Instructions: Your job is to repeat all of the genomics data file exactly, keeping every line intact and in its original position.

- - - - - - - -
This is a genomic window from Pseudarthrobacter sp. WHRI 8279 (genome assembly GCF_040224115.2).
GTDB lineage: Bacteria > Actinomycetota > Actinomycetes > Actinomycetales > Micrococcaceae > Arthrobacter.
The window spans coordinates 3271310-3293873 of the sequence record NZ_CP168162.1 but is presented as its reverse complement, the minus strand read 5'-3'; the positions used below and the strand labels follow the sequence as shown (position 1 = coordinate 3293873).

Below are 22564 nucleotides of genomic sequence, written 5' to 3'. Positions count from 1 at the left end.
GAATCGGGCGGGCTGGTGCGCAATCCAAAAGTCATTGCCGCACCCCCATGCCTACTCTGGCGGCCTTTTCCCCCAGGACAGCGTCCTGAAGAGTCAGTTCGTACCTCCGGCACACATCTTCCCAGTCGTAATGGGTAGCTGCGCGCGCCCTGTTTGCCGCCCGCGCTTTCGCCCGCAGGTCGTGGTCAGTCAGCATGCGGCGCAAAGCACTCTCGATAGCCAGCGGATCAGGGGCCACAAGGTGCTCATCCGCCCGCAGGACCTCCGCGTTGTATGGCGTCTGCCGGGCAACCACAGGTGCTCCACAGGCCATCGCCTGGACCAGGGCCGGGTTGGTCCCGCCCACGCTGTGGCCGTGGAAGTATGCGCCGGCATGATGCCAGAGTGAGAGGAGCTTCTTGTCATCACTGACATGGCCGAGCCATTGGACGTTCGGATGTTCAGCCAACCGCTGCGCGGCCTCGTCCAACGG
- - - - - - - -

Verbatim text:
This is a genomic window from Pseudarthrobacter sp. WHRI 8279 (genome assembly GCF_040224115.2).
GTDB lineage: Bacteria > Actinomycetota > Actinomycetes > Actinomycetales > Micrococcaceae > Arthrobacter.
The window spans coordinates 3271310-3293873 of the sequence record NZ_CP168162.1 but is presented as its reverse complement, the minus strand read 5'-3'; the positions used below and the strand labels follow the sequence as shown (position 1 = coordinate 3293873).

Below are 22564 nucleotides of genomic sequence, written 5' to 3'. Positions count from 1 at the left end.
GAATCGGGCGGGCTGGTGCGCAATCCAAAAGTCATTGCCGCACCCCCATGCCTACTCTGGCGGCCTTTTCCCCCAGGACAGCGTCCTGAAGAGTCAGTTCGTACCTCCGGCACACATCTTCCCAGTCGTAATGGGTAGCTGCGCGCGCCCTGTTTGCCGCCCGCGCTTTCGCCCGCAGGTCGTGGTCAGTCAGCATGCGGCGCAAAGCACTCTCGATAGCCAGCGGATCAGGGGCCACAAGGTGCTCATCCGCCCGCAGGACCTCCGCGTTGTATGGCGTCTGCCGGGCAACCACAGGTGCTCCACAGGCCATCGCCTGGACCAGGGCCGGGTTGGTCCCGCCCACGCTGTGGCCGTGGAAGTATGCGCCGGCATGATGCCAGAGTGAGAGGAGCTTCTTGTCATCACTGACATGGCCGAGCCATTGGACGTTCGGATGTTCAGCCAACCGCTGCGCGGCCTCGTCCAACGG